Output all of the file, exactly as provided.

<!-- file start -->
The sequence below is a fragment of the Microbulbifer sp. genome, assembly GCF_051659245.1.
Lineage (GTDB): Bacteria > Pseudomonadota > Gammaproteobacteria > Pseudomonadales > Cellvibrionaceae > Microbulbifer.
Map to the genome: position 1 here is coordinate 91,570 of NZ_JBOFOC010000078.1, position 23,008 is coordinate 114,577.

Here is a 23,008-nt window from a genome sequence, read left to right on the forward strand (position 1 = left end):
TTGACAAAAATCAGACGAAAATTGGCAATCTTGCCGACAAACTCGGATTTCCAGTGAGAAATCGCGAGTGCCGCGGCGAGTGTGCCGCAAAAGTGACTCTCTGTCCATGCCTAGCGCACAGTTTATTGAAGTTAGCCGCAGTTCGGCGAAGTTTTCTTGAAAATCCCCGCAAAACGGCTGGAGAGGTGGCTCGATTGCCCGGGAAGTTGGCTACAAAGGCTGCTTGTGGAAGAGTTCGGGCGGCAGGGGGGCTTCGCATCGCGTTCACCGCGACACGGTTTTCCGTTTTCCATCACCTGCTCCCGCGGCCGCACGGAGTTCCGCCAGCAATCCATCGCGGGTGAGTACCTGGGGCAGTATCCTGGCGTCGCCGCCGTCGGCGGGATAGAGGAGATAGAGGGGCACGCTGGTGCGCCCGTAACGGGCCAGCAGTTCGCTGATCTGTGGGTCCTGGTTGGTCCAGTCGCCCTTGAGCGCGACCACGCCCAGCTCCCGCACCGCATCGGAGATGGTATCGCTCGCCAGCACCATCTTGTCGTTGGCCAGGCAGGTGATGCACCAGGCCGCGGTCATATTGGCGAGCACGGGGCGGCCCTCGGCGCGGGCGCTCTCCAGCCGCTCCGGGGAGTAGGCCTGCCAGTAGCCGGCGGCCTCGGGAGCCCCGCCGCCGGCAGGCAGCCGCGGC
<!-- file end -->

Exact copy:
The sequence below is a fragment of the Microbulbifer sp. genome, assembly GCF_051659245.1.
Lineage (GTDB): Bacteria > Pseudomonadota > Gammaproteobacteria > Pseudomonadales > Cellvibrionaceae > Microbulbifer.
Map to the genome: position 1 here is coordinate 91,570 of NZ_JBOFOC010000078.1, position 23,008 is coordinate 114,577.

Here is a 23,008-nt window from a genome sequence, read left to right on the forward strand (position 1 = left end):
TTGACAAAAATCAGACGAAAATTGGCAATCTTGCCGACAAACTCGGATTTCCAGTGAGAAATCGCGAGTGCCGCGGCGAGTGTGCCGCAAAAGTGACTCTCTGTCCATGCCTAGCGCACAGTTTATTGAAGTTAGCCGCAGTTCGGCGAAGTTTTCTTGAAAATCCCCGCAAAACGGCTGGAGAGGTGGCTCGATTGCCCGGGAAGTTGGCTACAAAGGCTGCTTGTGGAAGAGTTCGGGCGGCAGGGGGGCTTCGCATCGCGTTCACCGCGACACGGTTTTCCGTTTTCCATCACCTGCTCCCGCGGCCGCACGGAGTTCCGCCAGCAATCCATCGCGGGTGAGTACCTGGGGCAGTATCCTGGCGTCGCCGCCGTCGGCGGGATAGAGGAGATAGAGGGGCACGCTGGTGCGCCCGTAACGGGCCAGCAGTTCGCTGATCTGTGGGTCCTGGTTGGTCCAGTCGCCCTTGAGCGCGACCACGCCCAGCTCCCGCACCGCATCGGAGATGGTATCGCTCGCCAGCACCATCTTGTCGTTGGCCAGGCAGGTGATGCACCAGGCCGCGGTCATATTGGCGAGCACGGGGCGGCCCTCGGCGCGGGCGCTCTCCAGCCGCTCCGGGGAGTAGGCCTGCCAGTAGCCGGCGGCCTCGGGAGCCCCGCCGCCGGCAGGCAGCCGCGGC